Patrick Derry is in agreement. As the boss of Portadown-based Derry Transport, he runs a fleet of 82 lorries and 242 staff, shipping products for companies such as Avondale Foods and Kerry Foods across the border on a daily basis. Patrick was one of 50 business representatives who travelled to Downing Street to meet Theresa May during her tenure, when the PM was trying to solicit goodwill for her withdrawal bill.
“The first deal was better for trade,” he said. “The backstop was better than what we have at the moment. But the deal we have now is better than no deal.”
Eamonn Connolly, business improvement district manager for the Newry area, represents hundreds of businesses engaging in cross-border trade. He describes the region as ground zero for Brexit. “We have a massive dependence on cross-border shoppers.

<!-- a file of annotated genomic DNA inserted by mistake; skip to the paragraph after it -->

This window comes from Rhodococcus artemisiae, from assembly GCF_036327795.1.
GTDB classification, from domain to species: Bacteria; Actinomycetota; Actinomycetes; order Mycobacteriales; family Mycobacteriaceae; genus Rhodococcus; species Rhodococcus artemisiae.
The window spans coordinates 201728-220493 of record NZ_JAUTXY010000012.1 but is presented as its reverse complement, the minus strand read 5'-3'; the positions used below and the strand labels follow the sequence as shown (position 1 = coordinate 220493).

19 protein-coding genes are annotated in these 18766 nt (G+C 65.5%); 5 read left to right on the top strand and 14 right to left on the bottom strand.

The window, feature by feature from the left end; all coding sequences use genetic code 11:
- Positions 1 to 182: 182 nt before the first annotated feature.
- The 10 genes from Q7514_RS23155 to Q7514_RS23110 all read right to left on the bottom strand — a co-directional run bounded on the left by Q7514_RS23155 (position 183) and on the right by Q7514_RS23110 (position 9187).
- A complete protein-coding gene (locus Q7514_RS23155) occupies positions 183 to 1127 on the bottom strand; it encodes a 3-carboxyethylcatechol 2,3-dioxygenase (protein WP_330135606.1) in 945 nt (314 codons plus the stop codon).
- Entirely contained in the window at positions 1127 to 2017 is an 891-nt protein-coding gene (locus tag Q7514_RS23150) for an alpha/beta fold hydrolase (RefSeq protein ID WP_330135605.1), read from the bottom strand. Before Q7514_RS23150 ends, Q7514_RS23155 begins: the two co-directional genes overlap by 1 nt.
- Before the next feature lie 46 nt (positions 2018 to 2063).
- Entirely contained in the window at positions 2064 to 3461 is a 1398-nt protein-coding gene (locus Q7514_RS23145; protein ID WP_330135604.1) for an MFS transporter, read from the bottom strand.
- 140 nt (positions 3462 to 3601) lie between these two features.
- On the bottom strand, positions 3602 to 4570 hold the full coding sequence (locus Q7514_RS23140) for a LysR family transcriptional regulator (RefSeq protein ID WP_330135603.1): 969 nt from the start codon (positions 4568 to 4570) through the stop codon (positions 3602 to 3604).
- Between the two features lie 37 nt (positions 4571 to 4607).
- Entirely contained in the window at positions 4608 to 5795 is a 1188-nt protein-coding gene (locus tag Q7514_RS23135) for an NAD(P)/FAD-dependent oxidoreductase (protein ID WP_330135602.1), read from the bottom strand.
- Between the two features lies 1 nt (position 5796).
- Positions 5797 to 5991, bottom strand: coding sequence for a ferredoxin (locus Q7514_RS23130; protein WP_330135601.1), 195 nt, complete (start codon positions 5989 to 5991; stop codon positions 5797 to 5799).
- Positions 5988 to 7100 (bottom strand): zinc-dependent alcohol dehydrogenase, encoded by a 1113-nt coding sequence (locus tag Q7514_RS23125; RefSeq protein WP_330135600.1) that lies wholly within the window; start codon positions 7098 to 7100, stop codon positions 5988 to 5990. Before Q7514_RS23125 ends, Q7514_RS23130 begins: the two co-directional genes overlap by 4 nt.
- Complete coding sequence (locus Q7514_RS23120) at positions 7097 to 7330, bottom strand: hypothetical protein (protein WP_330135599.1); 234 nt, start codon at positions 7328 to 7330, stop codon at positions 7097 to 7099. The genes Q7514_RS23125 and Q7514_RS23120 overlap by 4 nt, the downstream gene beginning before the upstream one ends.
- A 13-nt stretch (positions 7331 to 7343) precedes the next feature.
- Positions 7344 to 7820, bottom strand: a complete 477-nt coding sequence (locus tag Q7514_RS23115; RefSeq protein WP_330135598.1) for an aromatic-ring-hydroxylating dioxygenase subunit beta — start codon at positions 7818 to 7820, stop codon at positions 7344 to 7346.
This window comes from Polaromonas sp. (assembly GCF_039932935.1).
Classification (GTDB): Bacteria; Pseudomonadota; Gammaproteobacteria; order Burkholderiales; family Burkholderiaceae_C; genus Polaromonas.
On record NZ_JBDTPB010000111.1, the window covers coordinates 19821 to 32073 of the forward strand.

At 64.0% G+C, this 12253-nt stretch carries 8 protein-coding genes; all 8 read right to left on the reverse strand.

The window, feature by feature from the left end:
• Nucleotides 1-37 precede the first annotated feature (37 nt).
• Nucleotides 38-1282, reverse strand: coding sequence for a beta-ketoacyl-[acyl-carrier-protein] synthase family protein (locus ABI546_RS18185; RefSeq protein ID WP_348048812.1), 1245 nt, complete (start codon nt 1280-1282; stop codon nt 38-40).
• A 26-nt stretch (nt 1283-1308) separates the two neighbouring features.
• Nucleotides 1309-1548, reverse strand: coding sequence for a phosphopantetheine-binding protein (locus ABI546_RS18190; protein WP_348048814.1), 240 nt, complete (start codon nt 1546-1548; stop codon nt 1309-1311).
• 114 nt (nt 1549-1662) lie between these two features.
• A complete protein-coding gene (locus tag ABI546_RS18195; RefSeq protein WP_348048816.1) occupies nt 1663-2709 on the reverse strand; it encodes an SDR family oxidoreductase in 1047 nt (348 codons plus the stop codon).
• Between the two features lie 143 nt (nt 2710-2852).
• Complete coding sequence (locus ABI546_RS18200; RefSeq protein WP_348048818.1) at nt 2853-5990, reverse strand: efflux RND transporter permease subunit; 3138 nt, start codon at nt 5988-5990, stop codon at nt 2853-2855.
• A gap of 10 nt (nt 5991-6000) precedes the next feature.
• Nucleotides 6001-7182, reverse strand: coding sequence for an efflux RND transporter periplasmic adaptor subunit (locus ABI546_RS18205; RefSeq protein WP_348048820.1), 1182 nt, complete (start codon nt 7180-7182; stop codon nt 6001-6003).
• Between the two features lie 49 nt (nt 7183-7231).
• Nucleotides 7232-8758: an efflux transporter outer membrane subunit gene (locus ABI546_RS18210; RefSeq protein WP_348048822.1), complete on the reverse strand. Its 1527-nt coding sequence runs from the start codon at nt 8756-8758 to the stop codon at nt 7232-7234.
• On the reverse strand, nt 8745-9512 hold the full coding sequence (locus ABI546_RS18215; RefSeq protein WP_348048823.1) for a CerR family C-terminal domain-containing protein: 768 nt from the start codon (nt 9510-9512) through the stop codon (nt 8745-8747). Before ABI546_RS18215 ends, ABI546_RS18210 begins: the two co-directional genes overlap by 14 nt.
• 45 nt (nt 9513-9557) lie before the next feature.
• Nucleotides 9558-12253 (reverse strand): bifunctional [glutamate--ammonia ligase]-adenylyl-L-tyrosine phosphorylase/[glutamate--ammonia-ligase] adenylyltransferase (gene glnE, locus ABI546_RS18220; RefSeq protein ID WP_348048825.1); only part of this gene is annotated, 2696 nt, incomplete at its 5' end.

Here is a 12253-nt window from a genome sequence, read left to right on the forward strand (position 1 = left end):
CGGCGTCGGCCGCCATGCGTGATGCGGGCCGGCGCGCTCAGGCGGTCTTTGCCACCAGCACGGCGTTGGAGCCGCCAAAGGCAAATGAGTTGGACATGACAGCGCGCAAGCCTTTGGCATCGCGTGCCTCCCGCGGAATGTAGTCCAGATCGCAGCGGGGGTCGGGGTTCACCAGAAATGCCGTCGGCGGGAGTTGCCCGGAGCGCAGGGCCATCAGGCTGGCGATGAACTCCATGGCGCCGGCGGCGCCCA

“There’s a huge movement of white van men who cross over to the south. Thirty years ago, when we had a closed border due to different circumstances, we had 30% unemployment. Now we have an open border, and inward investment from our returning immigrants and graduates, we have less than 2% unemployment. A large element of our market and spend comes cross border.”
But when businesses read between the lines, the new deal may not be the golden chalice it was sold as, according to Aodhán Connolly director of the NI Retail Consortium.
“The deal gives some amount of certainty and prevents a disastrous ‘no deal’,” he said. “It also gives us unfettered access north and south. “But, the business community in Northern Ireland was clear it wanted unfettered access east and west, as well as north and south.